The Ministry of Social Development head office is on the move from the Bowen Campus behind Parliament to Unisys House on The Terrace.
Kiwi Income Properties announced on the NZX yesterday that it was planning a $67 million redevelopment of the 45-year-old complex after it secured an 18-year lease commitment from the government.
The lease on over 24,255 square metres of office space at 56 The Terrace will start in August 2016, said Kiwi Income Property Trust chief executive Chris Gudgeon.
The deal, the biggest negotiated in Wellington this year, was secured through the Government Property Management Centre of Expertise.
"This lease, along with the trust's commitment to the building's comprehensive refurbishment, serves to position 56 The Terrace as part of the Government's long-term Wellington office accommodation."
The building will be modernised to an A-grade standard, with building systems upgraded, new window systems fitted and office floors refurbished.
The building complex, which includes Aurora House, will be extended to increase the net lettable area of the building by approximately 10 per cent to 24,696sqm, providing floor plates of up to 1839sqm.
The ground floor lobby will be reconfigured to accommodate three retail tenancies and a new reception area.
The building will also be seismically strengthened to 90 per cent of new building standard from its current 70 per cent rating.
Construction is scheduled to start in October 2014, once all office floors have been vacated, and is scheduled to be completed in July 2016.
Unisys New Zealand has agreed to surrender its existing tenancy over 2403sqm.
Other tenants including Crown Law and parts of the Ministry of Building, Innovation and Employment have already vacated or are about to do so.
The new 18-year gross lease provides rights of renewal for a further 12 years.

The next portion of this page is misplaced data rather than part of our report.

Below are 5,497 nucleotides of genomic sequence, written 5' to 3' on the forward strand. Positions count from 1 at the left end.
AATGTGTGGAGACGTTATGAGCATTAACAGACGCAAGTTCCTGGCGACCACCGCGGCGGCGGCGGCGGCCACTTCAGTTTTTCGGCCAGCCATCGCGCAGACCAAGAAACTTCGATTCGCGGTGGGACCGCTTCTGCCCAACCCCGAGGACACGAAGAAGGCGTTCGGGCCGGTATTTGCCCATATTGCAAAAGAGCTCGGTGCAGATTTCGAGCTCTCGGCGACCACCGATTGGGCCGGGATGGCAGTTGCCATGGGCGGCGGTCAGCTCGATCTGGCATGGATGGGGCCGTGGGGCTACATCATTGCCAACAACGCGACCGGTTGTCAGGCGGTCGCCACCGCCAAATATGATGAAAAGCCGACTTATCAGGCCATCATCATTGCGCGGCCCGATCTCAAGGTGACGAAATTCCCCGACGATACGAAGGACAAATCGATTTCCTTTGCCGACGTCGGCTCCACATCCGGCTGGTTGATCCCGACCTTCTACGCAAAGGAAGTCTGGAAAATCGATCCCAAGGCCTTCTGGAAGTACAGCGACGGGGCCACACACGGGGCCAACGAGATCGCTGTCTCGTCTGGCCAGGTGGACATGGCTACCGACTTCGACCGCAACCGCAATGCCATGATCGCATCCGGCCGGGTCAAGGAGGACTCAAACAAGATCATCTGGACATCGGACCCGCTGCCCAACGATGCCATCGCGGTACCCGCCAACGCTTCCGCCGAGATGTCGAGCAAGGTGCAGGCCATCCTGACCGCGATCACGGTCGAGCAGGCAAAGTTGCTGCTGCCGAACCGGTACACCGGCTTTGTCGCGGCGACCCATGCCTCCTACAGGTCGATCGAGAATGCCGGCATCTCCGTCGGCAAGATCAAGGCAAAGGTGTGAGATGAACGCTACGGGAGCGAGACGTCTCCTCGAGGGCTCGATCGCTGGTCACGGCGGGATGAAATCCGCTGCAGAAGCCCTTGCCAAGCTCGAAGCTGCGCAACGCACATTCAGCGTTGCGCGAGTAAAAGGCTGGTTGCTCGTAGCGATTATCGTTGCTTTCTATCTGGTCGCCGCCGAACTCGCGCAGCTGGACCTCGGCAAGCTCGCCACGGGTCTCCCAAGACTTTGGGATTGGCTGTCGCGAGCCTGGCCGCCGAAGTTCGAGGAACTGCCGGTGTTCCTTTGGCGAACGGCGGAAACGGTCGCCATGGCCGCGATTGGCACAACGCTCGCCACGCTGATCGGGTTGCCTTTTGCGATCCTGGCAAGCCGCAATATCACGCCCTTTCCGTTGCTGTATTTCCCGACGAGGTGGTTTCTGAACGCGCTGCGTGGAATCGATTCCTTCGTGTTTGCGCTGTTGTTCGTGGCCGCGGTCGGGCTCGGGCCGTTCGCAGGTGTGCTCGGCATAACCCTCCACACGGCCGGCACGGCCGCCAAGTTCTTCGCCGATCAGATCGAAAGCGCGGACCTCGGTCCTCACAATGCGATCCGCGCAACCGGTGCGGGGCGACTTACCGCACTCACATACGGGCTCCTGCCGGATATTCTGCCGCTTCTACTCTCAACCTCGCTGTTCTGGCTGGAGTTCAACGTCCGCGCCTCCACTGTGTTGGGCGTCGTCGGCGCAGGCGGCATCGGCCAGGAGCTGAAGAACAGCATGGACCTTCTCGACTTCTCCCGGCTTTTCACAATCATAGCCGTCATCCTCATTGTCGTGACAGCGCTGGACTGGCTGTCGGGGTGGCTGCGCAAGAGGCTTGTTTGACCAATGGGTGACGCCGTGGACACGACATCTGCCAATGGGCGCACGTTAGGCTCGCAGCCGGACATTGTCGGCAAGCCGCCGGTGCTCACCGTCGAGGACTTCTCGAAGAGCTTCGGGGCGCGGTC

The deal includes three-yearly fixed rental increases of 5.34 per cent and market rent reviews every six years, with a cap and collar arrangement.
Unisys House was bought by KIPT in April 2004 for $44 million and had a September 2013 book value of $51.2 million.
Gudgeon said that when the new lease starts in 2016 the building's projected value is projected to rise to $120m.
This would grow to over $130m by 2018 once the initial one-year rent-free period, granted as a tenant incentive, has elapsed.
The anticipated yield on total investment is expected to be approximately 7.5 per cent.
Gudgeon said the Government aimed to reduce the office floor space it leases in Wellington by 25 per cent, or 130,000sqm, with a strong emphasis on cost effective space balanced by a longer-term perspective on tenure and relationships with key landlords.
"This agreement with MSD positions 56 The Terrace as an important government building, and our investment in its modernisation ensures its attractiveness and competitiveness long into the future whilst providing the trust with the security of a long-term government rental stream."
Unisys House comprises two adjoining properties, a 19-storey office tower constructed in 1968 and Aurora Chambers, an eight-storey tower constructed in 1975.
Gudgeon said the property was ideal for government tenants as it was a short walking distance to Parliament.
The announcement raises questions about the future use of the Bowen Campus after the Ministry of Social Development moves out.
The ministry leases 92 per cent of the property on a lease that runs to 2015.
Bowen Campus owner Precinct Properties announced in September it was planning to spend up to $100m on refurbishing and redeveloping its property.
Precinct, formerly AMP New Zealand Office Trust, bought the campus in April last year for $50.4m.
However, its plans for the site suffered a knock last year when it failed to make the short list of developers to provide refurbished or new space for the ministries of Social Development, Health or Education.
But it will now be looking to secure tenants in a second round of leasings as the Government looks to find space for another 31 departments needing as much as 14.5 hectares of Wellington office space in the next five years.
Precinct chief executive Scott Pritchard said after the expiration of the ministry lease the company would refurbish or redevelop the campus.
The one-hectare site had 30,000 square metres of lettable space.
It has existing resource consent to extend that to 60,000 square metres.
Ideally the property would be occupied by government tenants, he said.
The 10-storey Bowen State Building and the 15-storey Charles Fergusson Tower were built between the early 1960s and mid-1970s.
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